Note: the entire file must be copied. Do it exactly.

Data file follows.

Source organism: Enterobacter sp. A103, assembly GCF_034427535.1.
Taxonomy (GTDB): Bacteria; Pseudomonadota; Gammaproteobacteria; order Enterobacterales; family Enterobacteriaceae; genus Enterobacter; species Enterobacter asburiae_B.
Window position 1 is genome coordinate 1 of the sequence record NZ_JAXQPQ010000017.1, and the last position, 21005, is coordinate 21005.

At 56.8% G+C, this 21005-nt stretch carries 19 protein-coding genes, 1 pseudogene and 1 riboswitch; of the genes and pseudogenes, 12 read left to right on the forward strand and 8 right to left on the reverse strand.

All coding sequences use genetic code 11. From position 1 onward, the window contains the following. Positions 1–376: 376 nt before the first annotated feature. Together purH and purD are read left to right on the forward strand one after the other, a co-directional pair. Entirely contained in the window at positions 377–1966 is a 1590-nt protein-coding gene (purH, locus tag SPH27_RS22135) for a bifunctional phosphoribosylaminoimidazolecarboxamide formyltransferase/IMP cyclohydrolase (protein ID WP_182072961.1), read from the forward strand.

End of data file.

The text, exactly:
Source organism: Enterobacter sp. A103, assembly GCF_034427535.1.
Taxonomy (GTDB): Bacteria; Pseudomonadota; Gammaproteobacteria; order Enterobacterales; family Enterobacteriaceae; genus Enterobacter; species Enterobacter asburiae_B.
Window position 1 is genome coordinate 1 of the sequence record NZ_JAXQPQ010000017.1, and the last position, 21005, is coordinate 21005.

At 56.8% G+C, this 21005-nt stretch carries 19 protein-coding genes, 1 pseudogene and 1 riboswitch; of the genes and pseudogenes, 12 read left to right on the forward strand and 8 right to left on the reverse strand.

All coding sequences use genetic code 11. From position 1 onward, the window contains the following. Positions 1–376: 376 nt before the first annotated feature. Together purH and purD are read left to right on the forward strand one after the other, a co-directional pair. Entirely contained in the window at positions 377–1966 is a 1590-nt protein-coding gene (purH, locus tag SPH27_RS22135) for a bifunctional phosphoribosylaminoimidazolecarboxamide formyltransferase/IMP cyclohydrolase (protein ID WP_182072961.1), read from the forward strand.